Measures of turbidity in coastal waters, Coconut Island, Oahu, Hawaii, August 31 - September 2, 2005: workshop proceedings

Alliance for Coastal Technologies (2005) Measures of turbidity in coastal waters, Coconut Island, Oahu, Hawaii, August 31 - September 2, 2005: workshop proceedings. Solomons, MD, Alliance for Coastal Technologies, (ACT 05-08, UMCES CBL 06-026)

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A three day workshop on turbidity measurements was held at the Hawaii Institute of Marine Biology from August 3 1 to September 2, 2005. The workshop was attended by 30 participants from industry, coastal management agencies, and academic institutions. All groups recognized common issues regarding the definition of turbidity, limitations of consistent calibration, and the large variety of instrumentation that nominally measure "turbidity." The major recommendations, in order of importance for the coastal monitoring community are listed below: 1. The community of users in coastal ecosystems should tighten instrument design configurations to minimize inter-instrument variability, choosing a set of specifications that are best suited for coastal waters. The IS0 7027 design standard is not tight enough. Advice on these design criteria should be solicited through the ASTM as well as Federal and State regulatory agencies representing the majority of turbidity sensor end users. Parties interested in making turbidity measurements in coastal waters should develop design specifications for these water types rather than relying on design standards made for the analysis of drinking water. 2. The coastal observing groups should assemble a community database relating output of specific sensors to different environmental parameters, so that the entire community of users can benefit from shared information. This would include an unbiased, parallel study of different turbidity sensors, employing a variety of designs and configuration in the broadest range of coastal environments. 3. Turbidity should be used as a measure of relative change in water quality rather than an absolute measure of water quality. Thus, this is a recommendation for managers to develop their own local calibrations. See next recommendation. 4. If the end user specifically wants to use a turbidity sensor to measure a specific water quality parameter such as suspended particle concentration, then direct measurement of that water quality parameter is necessary to correlate with 'turbidity1 for a particular environment. These correlations, however, will be specific to the environment in which they are measured. This works because there are many environments in which water composition is relatively stable but varies in magnitude or concentration. (pdf contains 22 pages)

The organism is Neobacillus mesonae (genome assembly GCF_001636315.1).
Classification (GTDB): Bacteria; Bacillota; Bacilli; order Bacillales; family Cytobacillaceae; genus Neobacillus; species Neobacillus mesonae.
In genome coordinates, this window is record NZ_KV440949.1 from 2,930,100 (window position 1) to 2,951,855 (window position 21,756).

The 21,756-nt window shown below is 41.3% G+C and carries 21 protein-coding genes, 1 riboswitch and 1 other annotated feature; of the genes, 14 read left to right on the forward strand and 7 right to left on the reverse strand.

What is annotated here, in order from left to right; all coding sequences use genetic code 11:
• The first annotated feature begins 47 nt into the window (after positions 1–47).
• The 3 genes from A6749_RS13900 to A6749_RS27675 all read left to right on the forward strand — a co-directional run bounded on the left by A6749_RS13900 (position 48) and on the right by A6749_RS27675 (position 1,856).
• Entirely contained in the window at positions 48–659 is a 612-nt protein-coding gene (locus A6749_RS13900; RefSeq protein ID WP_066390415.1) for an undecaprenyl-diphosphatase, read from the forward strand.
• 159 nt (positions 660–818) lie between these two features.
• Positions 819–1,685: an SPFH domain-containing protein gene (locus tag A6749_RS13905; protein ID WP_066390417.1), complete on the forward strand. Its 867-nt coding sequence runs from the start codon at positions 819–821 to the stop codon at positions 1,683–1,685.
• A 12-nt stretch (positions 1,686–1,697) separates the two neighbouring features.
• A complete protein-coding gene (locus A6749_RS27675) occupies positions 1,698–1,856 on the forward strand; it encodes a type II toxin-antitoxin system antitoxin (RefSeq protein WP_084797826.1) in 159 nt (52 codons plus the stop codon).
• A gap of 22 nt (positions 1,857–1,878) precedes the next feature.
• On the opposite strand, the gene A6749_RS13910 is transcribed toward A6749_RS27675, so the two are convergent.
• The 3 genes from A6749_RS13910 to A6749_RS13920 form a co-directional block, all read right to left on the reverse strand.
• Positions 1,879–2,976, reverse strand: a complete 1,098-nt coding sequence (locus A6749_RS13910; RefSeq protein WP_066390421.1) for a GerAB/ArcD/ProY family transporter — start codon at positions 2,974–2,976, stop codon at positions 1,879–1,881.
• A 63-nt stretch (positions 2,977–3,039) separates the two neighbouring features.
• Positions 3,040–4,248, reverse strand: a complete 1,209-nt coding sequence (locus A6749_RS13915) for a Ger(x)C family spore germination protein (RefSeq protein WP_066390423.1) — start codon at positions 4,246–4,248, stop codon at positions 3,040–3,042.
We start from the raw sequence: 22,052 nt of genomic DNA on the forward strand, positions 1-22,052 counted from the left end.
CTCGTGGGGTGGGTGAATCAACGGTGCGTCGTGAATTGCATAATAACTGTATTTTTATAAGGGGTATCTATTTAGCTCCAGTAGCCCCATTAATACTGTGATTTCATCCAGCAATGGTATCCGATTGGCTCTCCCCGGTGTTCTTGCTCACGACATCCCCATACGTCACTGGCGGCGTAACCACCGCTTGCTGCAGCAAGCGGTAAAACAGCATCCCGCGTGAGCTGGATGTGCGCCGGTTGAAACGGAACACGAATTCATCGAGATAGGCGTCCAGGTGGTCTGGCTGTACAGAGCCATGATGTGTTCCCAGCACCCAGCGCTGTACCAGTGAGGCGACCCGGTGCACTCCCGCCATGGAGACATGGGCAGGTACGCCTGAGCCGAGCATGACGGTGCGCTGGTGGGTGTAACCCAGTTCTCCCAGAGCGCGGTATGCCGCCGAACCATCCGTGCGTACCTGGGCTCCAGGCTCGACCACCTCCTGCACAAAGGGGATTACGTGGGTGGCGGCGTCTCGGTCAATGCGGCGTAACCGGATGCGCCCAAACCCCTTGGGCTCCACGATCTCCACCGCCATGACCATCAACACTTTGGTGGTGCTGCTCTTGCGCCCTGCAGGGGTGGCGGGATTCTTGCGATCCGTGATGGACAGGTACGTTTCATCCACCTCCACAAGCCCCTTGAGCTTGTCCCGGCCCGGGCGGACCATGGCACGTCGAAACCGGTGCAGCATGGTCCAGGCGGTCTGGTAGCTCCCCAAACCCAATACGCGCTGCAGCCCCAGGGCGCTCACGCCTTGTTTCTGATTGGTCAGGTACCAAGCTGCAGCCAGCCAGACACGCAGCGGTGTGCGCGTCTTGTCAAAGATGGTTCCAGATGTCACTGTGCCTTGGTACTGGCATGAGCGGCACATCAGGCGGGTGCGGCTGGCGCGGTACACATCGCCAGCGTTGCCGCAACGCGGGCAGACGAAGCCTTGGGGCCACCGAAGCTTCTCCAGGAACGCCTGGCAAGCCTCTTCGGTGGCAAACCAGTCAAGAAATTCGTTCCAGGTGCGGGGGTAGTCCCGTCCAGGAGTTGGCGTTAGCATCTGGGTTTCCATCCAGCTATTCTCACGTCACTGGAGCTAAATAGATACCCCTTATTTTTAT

Item Type: Monograph or Serial Issue
Title: Measures of turbidity in coastal waters, Coconut Island, Oahu, Hawaii, August 31 - September 2, 2005: workshop proceedings
Corporate Creator/Author: Alliance for Coastal Technologies
Series Name: ACT 05-08, UMCES CBL 06-026
Date: 2005
Publisher: Alliance for Coastal Technologies
Place of Publication: Solomons, MD
Projects: Alliance for Coastal Technologies, CBL/UMCES
Funders: NOAA
Event Type: Workshop
Issuing Agency: University of Maryland Center for Environmental Science. Chesapeake Biological Laboratory
Subjects: Oceanography
Item ID: 3120
Depositing User: Kathleen Heil
Date Deposited: 29 Apr 2010 19:32
Last Modified: 29 Sep 2011 17:52
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